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"Would you like me to hold a trial and then hang them?"
December 29, 2010 10:43 PM   Subscribe

"Cablegate Comix" is a series of comics "recounting true stories that came to light on November 28, 2010 — when WikiLeaks published confidential documents of detailed correspondences between the US State Department and its diplomatic missions around the world." 1, 2, 3, 4

By Joe Alterio, based on Alexis Madrigal's "Cablegate Chronicles."
posted by brundlefly (17 comments total) 17 users marked this as a favorite

 
Shouldn't these comics be about Assange, Adrian Lamo, the editors of Wired, the USB drive used to copy the documents, and a janitor at Paypal? They are the real story here.
posted by benzenedream at 11:03 PM on December 29, 2010 [5 favorites]


Yeah, because absolutely nothing in the diplomatic cables is noteworthy at all...

(Fuck, I think I might actually need to explicitly state that that was sarcasm. This is what it's come to.)
posted by Dysk at 11:09 PM on December 29, 2010 [2 favorites]


The Janitor At Paypal? Wasn't that an Amis story?
posted by mannequito at 11:24 PM on December 29, 2010 [1 favorite]


I am the janitor at Paypal. I am in your internet. I have taken all your pals, and your pay.
posted by IvoShandor at 11:43 PM on December 29, 2010 [2 favorites]


I find the assumption that US State Dept cables contain "true stories" very weird. Sure, much of it may be reasonably true, but surely we expect that diplomats lie and bias their reports pretty often. A tangential point, certainly, but this seems to be an unchallenged assumption in many quarters.
posted by ssg at 12:00 AM on December 30, 2010


These are good. Thanks for the link.
posted by Blazecock Pileon at 12:02 AM on December 30, 2010 [2 favorites]


I find the assumption that US State Dept cables contain "true stories" very weird. Sure, much of it may be reasonably true, but surely we expect that diplomats lie and bias their reports pretty often. A tangential point, certainly, but this seems to be an unchallenged assumption in many quarters.

Most of this stuff was classified, which in my mind makes it more likely that the accounts in the cables are the unvarnished truth. I don't know whose interest it serves, besides maybe the individual diplomat in some cases, to be less than forthcoming and biased in diplomatic cables. If the U.S. State Department is routinely lying to itself, then the United States is in more trouble than it appears on even the surface.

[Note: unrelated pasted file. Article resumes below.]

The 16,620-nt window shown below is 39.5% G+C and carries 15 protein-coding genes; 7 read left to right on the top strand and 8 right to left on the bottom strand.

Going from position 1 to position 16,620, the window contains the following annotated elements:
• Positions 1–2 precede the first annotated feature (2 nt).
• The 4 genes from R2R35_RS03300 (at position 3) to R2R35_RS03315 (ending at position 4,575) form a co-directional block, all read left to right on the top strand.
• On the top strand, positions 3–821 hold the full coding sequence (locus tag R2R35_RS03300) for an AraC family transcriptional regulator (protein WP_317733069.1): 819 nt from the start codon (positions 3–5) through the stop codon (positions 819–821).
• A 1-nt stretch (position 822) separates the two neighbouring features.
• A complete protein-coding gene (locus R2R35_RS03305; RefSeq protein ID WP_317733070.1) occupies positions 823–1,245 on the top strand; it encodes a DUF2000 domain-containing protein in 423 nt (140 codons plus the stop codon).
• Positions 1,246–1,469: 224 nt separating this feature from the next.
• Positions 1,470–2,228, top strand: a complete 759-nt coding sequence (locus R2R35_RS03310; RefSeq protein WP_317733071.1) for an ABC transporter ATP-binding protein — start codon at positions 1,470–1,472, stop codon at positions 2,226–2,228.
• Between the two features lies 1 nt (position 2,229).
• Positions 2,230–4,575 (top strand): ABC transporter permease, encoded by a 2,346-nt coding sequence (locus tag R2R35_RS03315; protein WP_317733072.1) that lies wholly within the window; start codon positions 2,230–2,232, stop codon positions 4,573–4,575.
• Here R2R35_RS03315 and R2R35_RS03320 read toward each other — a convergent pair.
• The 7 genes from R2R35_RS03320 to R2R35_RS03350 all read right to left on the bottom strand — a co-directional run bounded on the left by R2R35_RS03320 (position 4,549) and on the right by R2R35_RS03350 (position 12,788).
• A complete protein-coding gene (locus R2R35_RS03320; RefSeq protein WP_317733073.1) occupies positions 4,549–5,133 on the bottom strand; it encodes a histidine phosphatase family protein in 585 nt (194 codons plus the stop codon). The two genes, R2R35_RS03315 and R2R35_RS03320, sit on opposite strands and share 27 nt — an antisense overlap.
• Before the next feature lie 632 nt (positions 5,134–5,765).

posted by IvoShandor at 12:17 AM on December 30, 2010 [1 favorite]


> If the U.S. State Department is routinely lying to itself, then the United States is in more trouble than it appears on even the surface.

Yeah, that's true. These cables are, at least in part, the main way in which the US government learns about what happens in the world If the cables are full of lies then we are *really* fucked.

Although one story about Cuba banning Moore's Sicko was actually totally false.
posted by delmoi at 12:54 AM on December 30, 2010


Cool, more marginalization of wikileaks. Next, Assange bath towels and hair crème.
posted by clavdivs at 1:33 AM on December 30, 2010


Shouldn't these comics be about Assange, Adrian Lamo, the editors of Wired, the USB drive used to copy the documents, and a janitor at Paypal? They are the real story here.

I completely see where you're coming from and yeah you can see this as a marginalization or a way to make the leaks seem 'cutesy'.

But I really really liked this because it's very human: it's not really about the bigger issues that wikileaks revealed, more about day to day diplomacy and I think this is the best medium to have a look at that. The wikileaks saga has a lot of different angles and this is about the small stuff and just gives a bit of an insight into what the hell it is that diplomats have to deal with on a regular basis. It doesn't take anything away from the other stories.
posted by litleozy at 3:49 AM on December 30, 2010 [1 favorite]


Most of this stuff was classified, which in my mind makes it more likely that the accounts in the cables are the unvarnished truth.